review published on January 14, 2014. Reviewed by Mike Stafford
Blue is the Night is the closing chapter of Eoin McNamee’s loose Blue trilogy. Across three books, McNamee has through dreamlike imagery and potent prose, examined one of Northern Ireland’s most notorious unsolved crimes. That crime is the murder of nineteen year-old Patricia Curran, daughter of Attorney General Lancelot Curran. In 1952, Patricia was found dead in some bushes near her home, having been stabbed 37 times. Though she had been stabbed repeatedly, there were no bloodstains near the body. The family home was not searched until a week later. In the decades since the murder, suspicion has fallen, among other places, on Patricia’s family. That suspicion is explored again at length by McNamee in Blue is the Night.
In Blue is the Night, Lance Curran acts for the prosecution in what should be an open-and-shut case. A Protestant decorator named Robert Taylor has violently slain one of his Catholic customers, Mary McGowan. Curran is intent on seeing justice done, despite the sectarian violence that threatens to follow if Taylor is found guilty. His fixer, Harry Ferguson, is focussed on furthering Curran’s career, and sets about undermining Curran’s efforts in line with the wishes of the Establishment.
The first in the trilogy, Blue Tango, was long listed for the Booker in 2001; evidence enough that this is no ordinary crime series. A speculative novel drawing on true events, Blue is the Night doesn’t concern itself with puzzle-solving and killer-unmasking. In the Taylor case, the identity of the guilty party is well documented, and in Patricia’s case, the killer remains unknown. No, here McNamee is about examining moral, psychological and sexual tensions in mid-twentieth century Northern Ireland.
In reality, the post-mortem revealed that Patricia Curran died a virgin. Nonetheless, a fog of innuendo and rumour swirls about her. Her own mother, Doris, is convinced Patricia is “fast,” and ceaselessly accuses her of this, as do others. Throughout the book, McNamee draws a link between sex and insanity, pitting the sexual urge against the puritanical mores of society. The id and super-ego bludgeon each other on the battleground of the ego, leaving girls’ minds fragmented and fractured.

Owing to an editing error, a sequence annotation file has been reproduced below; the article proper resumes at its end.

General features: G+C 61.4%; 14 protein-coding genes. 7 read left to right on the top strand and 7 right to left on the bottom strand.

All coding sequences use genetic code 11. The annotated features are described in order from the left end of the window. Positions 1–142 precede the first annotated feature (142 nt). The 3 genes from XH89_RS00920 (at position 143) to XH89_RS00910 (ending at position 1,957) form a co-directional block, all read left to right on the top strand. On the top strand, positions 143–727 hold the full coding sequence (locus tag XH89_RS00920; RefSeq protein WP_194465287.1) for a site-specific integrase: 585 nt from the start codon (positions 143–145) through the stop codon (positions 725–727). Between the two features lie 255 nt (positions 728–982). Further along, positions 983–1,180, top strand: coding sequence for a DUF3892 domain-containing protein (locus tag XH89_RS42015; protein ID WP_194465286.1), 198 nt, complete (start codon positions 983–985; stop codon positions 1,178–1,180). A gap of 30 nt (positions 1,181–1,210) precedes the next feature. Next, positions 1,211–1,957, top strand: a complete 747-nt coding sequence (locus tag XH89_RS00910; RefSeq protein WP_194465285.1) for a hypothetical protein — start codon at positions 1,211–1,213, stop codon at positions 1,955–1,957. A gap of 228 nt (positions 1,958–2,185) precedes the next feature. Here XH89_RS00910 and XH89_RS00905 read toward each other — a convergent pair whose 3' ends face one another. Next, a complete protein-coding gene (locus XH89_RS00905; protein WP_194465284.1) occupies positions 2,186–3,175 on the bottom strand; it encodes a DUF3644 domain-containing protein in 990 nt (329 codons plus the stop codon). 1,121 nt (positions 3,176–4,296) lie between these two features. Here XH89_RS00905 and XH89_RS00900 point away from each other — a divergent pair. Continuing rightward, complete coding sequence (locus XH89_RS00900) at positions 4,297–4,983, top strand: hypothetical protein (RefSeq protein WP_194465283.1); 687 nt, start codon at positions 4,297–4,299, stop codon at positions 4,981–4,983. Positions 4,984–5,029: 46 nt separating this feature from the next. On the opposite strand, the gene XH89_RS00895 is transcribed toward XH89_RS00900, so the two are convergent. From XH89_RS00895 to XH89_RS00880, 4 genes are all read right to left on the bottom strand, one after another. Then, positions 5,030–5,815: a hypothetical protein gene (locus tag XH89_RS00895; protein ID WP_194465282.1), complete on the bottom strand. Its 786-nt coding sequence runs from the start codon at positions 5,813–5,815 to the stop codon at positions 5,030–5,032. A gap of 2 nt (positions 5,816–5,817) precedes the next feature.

In the most powerful scenes, Doris Curran’s madness is examined. McNamee brings us into Doris’ mind, a place where the voices in her head are trusted more than anyone in the external world. Though they are furtive, conspiratorial and even homicidal, much the same could be said of the real world characters, who offer little to recommend them over the voices.
McNamee’s style is highly distinctive, with poetic flourishes jostling for position with pared-back statements of fact. Witness this opening paragraph –
The Glen, Whiteabbey. Lancelot Curran had bought the Glen shortly after the trial of Robert Taylor for the murder of Mary McGowan in 1949. No record had been kept as to the builder of the house or the year of its construction… the name of the house had been intended to convey the sense of some Arcadian setting, leafy and gentle. But the glens recalled by the Scottish lowlanders who had settled this coast were not Arcadian. There were places of ambuscade and murder. Genocidal shadows lingered.
McNamee’s sentences are frequently bewitching to read, and for this reason they sometimes suffer from that rare quality of being too perfect. Things of beauty in themselves, they can distract from the narrative with their demands to be re-read. Fortunately, unlike most crime Blue is the Night is not primarily about narrative, but mood.
Blue is the Night warrants comparison with Peace and Ellroy not just for the factual subject matter, but for the quality of the writing too. Clearly meticulously researched, but still filled with art and atmosphere, this is a fine achievement.
Stone Bruises, by Simon Beckett